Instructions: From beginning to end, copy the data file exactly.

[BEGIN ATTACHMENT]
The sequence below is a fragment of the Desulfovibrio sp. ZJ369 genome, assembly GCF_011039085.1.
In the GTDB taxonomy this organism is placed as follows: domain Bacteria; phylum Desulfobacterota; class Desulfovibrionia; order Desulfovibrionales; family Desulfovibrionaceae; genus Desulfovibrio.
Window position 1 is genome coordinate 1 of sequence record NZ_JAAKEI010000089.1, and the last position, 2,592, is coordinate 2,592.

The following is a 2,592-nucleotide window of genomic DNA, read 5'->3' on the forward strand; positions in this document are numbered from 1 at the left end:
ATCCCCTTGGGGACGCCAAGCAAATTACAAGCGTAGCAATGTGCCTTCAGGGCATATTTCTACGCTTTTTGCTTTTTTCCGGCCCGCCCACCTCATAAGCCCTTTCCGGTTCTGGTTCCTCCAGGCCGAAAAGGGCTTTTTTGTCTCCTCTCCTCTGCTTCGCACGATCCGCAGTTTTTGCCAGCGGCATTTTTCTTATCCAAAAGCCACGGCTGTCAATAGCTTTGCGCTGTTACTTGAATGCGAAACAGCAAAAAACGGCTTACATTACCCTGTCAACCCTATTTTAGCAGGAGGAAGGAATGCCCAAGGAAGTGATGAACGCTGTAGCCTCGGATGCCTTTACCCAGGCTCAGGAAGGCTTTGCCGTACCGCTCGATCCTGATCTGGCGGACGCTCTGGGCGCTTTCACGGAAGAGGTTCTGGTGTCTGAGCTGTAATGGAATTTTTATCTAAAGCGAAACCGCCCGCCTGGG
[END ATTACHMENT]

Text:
The sequence below is a fragment of the Desulfovibrio sp. ZJ369 genome, assembly GCF_011039085.1.
In the GTDB taxonomy this organism is placed as follows: domain Bacteria; phylum Desulfobacterota; class Desulfovibrionia; order Desulfovibrionales; family Desulfovibrionaceae; genus Desulfovibrio.
Window position 1 is genome coordinate 1 of sequence record NZ_JAAKEI010000089.1, and the last position, 2,592, is coordinate 2,592.

The following is a 2,592-nucleotide window of genomic DNA, read 5'->3' on the forward strand; positions in this document are numbered from 1 at the left end:
ATCCCCTTGGGGACGCCAAGCAAATTACAAGCGTAGCAATGTGCCTTCAGGGCATATTTCTACGCTTTTTGCTTTTTTCCGGCCCGCCCACCTCATAAGCCCTTTCCGGTTCTGGTTCCTCCAGGCCGAAAAGGGCTTTTTTGTCTCCTCTCCTCTGCTTCGCACGATCCGCAGTTTTTGCCAGCGGCATTTTTCTTATCCAAAAGCCACGGCTGTCAATAGCTTTGCGCTGTTACTTGAATGCGAAACAGCAAAAAACGGCTTACATTACCCTGTCAACCCTATTTTAGCAGGAGGAAGGAATGCCCAAGGAAGTGATGAACGCTGTAGCCTCGGATGCCTTTACCCAGGCTCAGGAAGGCTTTGCCGTACCGCTCGATCCTGATCTGGCGGACGCTCTGGGCGCTTTCACGGAAGAGGTTCTGGTGTCTGAGCTGTAATGGAATTTTTATCTAAAGCGAAACCGCCCGCCTGGG